- Series: The Daniel Plan
- Hardcover: 304 pages
- Publisher: Zondervan (February 18, 2014)
- Language: English
- ISBN-10: 0310344263
- ISBN-13: 978-0310344261
- Product Dimensions: 8.7 x 0.9 x 9.4 inches
- Shipping Weight: 1.1 pounds (View shipping rates and policies)
- Average Customer Review: 505 customer reviews
- Amazon Best Sellers Rank: #17,318 in Books (See Top 100 in Books)
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The Daniel Plan Cookbook: Healthy Eating for Life Hardcover – February 18, 2014
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About the Author
As founding pastor of Saddleback Church with his wife Kay, Dr. Rick Warren leads a 30,000-member congregation in California with campuses in major cities around the world. As an author, his book The Purpose Driven Life is one of the best-selling nonfiction books in publishing history. It has been translated into 74 languages and sold more than 50 million copies in multiple formats. As a theologian, he has lectured at Oxford, Cambridge, Harvard, University of Judaism, and dozens of universities and seminaries. As a global strategist he advises world leaders and has spoken to the United Nations, US Congress, Davos Economic Forum, TED, Aspen Institute, and numerous parliaments. Rick has also founded the Global PEACE Plan, which Plants churches of reconciliation, Equips leaders, Assists the poor, Cares for the sick, and Educates the next generation in 196 countries. You can listen to Pastor Rick’s Daily Hope, his daily 25-minute audio teaching, or sign up for his free daily devotionals at PastorRick.com.
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Since I like breakfast, I went right to the breakfast chapter to see the lay of the land. There were several great recipes that I went to right away--a gluten free pumpkin waffle and an avocado and fruit breakfast. I like waffles now and then as a treat, but I find they make me feel sluggish afterward. I actually use a gluten free waffle mix already and adding pumpkin puree adds fiber and vitamins and makes them really delicious. On the same theme, there is a blueberry French toast with whole grain bread. So this is not a "no-wheat" "no-grain" plan, in case you wondered.
There are also recipes for alternative "milks" including chia seed, hemp seed and almond.
The "American Classics" chapter is equally appealing. There are a number of turkey recipes (turkey burgers, turkey sloppy joes.) We're fortunate to have local, no-antibiotic raised turkey here and the poultry growers sell dark-meat only turkey. If you have a source of local turkey, I suggest you try dark meat turkey for these recipes. It makes a different--and since they exclude the skin, you are not getting a lot of fat and you are getting Omega-3. If you have no source of fresh ground turkey, I really recommend you get boneless turkey thighs, or bone them yourself (it's not THAT difficult) and grind them in a food processor. It takes less time than you think and the result is amazing. I stopped eating beef pretty much after I tried ground dark meat turkey. It cuts a tremendous amount of saturated fat out of your diet.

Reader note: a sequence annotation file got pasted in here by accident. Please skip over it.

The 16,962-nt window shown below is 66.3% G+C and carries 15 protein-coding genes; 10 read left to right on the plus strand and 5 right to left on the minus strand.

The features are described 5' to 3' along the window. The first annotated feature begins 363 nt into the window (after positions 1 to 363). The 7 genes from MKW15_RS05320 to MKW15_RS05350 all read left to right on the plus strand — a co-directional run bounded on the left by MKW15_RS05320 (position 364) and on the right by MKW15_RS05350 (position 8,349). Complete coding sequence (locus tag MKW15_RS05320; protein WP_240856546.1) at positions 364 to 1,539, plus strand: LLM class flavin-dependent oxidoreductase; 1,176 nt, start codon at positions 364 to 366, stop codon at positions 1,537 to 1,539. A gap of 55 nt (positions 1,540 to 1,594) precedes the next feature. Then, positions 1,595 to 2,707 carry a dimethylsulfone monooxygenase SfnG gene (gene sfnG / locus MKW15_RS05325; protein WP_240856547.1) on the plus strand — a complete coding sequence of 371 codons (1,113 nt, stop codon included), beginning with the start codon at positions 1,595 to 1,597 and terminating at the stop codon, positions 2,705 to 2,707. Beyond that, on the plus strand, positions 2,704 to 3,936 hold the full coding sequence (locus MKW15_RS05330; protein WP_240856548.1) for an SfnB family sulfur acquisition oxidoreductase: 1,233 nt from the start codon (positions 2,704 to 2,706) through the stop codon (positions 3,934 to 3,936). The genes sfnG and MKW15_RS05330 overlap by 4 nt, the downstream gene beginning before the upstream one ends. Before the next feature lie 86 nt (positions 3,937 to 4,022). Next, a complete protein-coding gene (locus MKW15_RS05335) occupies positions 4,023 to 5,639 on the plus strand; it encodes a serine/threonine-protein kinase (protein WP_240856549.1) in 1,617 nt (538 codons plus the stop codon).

There are also veggie burgers (lentil-quinoa, high in protein) and lasagna (using zucchini noodles--they are really good) and best of all, mac & cheese. I love mac & cheese but don't let myself eat it very often. This recipe uses brown rice macaroni. I've used this before and this kind of non-wheat pasta actually tastes best when baked--in fact, a bit better than wheat pasta when baked. The cheese portion has real cheese, but it's lightened up with cottage cheese and some cauliflower, which provides the thickness and creaminess with far less fat.
What's interesting about this book is that no food is actually excluded; there is wheat but many recipes use gluten-free breadcrumbs or flours or pastas instead. There is meat--but there are alternatives like turkey instead of beef and legumes instead. There are desserts--ice creams, a coconut-chocolate pudding, even brownies. But the twist is that they are made with the healthiest, freshest foods and even though they are classic American fare, they full of nutritious choices.
The book also emphasizes enjoying family time at meals and in the kitchen, encouraging mindful eating, being aware of what you eat and enjoying every mouthful. (Or as Warren Zevon put it, enjoy every sandwich.) Rather than mindlessless chomping as you are doing something else, The Daniel Plan advises people to make mealtime a time for family fellowship or friends to share together.
What I love about this book is that it is not extreme, it doesn't deprive you, but it gives you so many alternatives for healthy choices, you can adapt how you eat to suit your personal needs. For example, if you DO want to limit wheat, there are pages of gluten free pizzas, all of them delectable. If you don't want to eat beef, there are recipes with turkey and chicken. If you want to limit animal foods, there are plenty of legume alternatives.
What this book doesn't have is a totally vegan or even vegetarian outlook. If you want no grain, no animal sourced foods, this isn't the book for your. If you do want a system of healthy eating that lets you and your family enjoy American style classics but with a healthier version, I highly recommend it.